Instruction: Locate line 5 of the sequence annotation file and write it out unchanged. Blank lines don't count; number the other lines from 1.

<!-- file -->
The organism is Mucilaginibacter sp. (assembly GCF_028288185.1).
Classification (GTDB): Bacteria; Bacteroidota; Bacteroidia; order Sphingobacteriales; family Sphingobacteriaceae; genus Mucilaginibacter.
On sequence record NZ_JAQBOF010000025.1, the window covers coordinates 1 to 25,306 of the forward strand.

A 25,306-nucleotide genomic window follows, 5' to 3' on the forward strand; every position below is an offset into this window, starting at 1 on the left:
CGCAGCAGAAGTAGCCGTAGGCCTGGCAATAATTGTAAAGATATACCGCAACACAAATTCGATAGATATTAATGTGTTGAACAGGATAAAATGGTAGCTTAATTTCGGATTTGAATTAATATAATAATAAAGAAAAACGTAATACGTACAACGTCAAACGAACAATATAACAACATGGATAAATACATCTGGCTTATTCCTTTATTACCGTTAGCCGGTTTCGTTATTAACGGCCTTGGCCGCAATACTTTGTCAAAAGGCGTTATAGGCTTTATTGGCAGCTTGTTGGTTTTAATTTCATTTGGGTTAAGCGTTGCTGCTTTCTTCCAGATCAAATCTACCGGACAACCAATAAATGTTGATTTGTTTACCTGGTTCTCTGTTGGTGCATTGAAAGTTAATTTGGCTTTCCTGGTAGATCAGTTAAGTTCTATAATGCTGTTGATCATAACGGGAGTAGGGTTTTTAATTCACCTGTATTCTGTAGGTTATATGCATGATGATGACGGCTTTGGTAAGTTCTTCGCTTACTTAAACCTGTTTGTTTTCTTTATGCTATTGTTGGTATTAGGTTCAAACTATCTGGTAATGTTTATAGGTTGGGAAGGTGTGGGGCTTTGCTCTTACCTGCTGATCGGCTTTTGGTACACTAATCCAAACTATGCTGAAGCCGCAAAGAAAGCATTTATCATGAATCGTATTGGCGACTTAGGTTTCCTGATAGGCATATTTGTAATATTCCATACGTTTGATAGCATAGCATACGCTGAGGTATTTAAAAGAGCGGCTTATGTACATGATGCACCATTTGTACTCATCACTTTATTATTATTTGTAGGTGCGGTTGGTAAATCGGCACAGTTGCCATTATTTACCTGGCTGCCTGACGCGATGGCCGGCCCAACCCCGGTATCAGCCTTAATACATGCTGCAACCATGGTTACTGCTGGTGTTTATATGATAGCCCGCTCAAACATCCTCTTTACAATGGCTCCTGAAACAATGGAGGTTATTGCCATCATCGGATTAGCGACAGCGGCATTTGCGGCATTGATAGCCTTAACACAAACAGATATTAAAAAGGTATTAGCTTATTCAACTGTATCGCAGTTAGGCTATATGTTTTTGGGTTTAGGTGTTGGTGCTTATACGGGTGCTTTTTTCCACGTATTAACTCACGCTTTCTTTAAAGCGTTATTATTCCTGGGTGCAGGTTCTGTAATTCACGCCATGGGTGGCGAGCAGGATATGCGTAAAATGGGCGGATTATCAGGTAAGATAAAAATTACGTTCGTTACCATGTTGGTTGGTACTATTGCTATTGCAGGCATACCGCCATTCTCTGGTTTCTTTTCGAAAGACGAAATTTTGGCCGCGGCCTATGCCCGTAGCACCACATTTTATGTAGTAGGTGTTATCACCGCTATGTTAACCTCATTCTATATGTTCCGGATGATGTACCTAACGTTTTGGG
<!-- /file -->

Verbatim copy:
CGCAGCAGAAGTAGCCGTAGGCCTGGCAATAATTGTAAAGATATACCGCAACACAAATTCGATAGATATTAATGTGTTGAACAGGATAAAATGGTAGCTTAATTTCGGATTTGAATTAATATAATAATAAAGAAAAACGTAATACGTACAACGTCAAACGAACAATATAACAACATGGATAAATACATCTGGCTTATTCCTTTATTACCGTTAGCCGGTTTCGTTATTAACGGCCTTGGCCGCAATACTTTGTCAAAAGGCGTTATAGGCTTTATTGGCAGCTTGTTGGTTTTAATTTCATTTGGGTTAAGCGTTGCTGCTTTCTTCCAGATCAAATCTACCGGACAACCAATAAATGTTGATTTGTTTACCTGGTTCTCTGTTGGTGCATTGAAAGTTAATTTGGCTTTCCTGGTAGATCAGTTAAGTTCTATAATGCTGTTGATCATAACGGGAGTAGGGTTTTTAATTCACCTGTATTCTGTAGGTTATATGCATGATGATGACGGCTTTGGTAAGTTCTTCGCTTACTTAAACCTGTTTGTTTTCTTTATGCTATTGTTGGTATTAGGTTCAAACTATCTGGTAATGTTTATAGGTTGGGAAGGTGTGGGGCTTTGCTCTTACCTGCTGATCGGCTTTTGGTACACTAATCCAAACTATGCTGAAGCCGCAAAGAAAGCATTTATCATGAATCGTATTGGCGACTTAGGTTTCCTGATAGGCATATTTGTAATATTCCATACGTTTGATAGCATAGCATACGCTGAGGTATTTAAAAGAGCGGCTTATGTACATGATGCACCATTTGTACTCATCACTTTATTATTATTTGTAGGTGCGGTTGGTAAATCGGCACAGTTGCCATTATTTACCTGGCTGCCTGACGCGATGGCCGGCCCAACCCCGGTATCAGCCTTAATACATGCTGCAACCATGGTTACTGCTGGTGTTTATATGATAGCCCGCTCAAACATCCTCTTTACAATGGCTCCTGAAACAATGGAGGTTATTGCCATCATCGGATTAGCGACAGCGGCATTTGCGGCATTGATAGCCTTAACACAAACAGATATTAAAAAGGTATTAGCTTATTCAACTGTATCGCAGTTAGGCTATATGTTTTTGGGTTTAGGTGTTGGTGCTTATACGGGTGCTTTTTTCCACGTATTAACTCACGCTTTCTTTAAAGCGTTATTATTCCTGGGTGCAGGTTCTGTAATTCACGCCATGGGTGGCGAGCAGGATATGCGTAAAATGGGCGGATTATCAGGTAAGATAAAAATTACGTTCGTTACCATGTTGGTTGGTACTATTGCTATTGCAGGCATACCGCCATTCTCTGGTTTCTTTTCGAAAGACGAAATTTTGGCCGCGGCCTATGCCCGTAGCACCACATTTTATGTAGTAGGTGTTATCACCGCTATGTTAACCTCATTCTATATGTTCCGGATGATGTACCTAACGTTTTGGG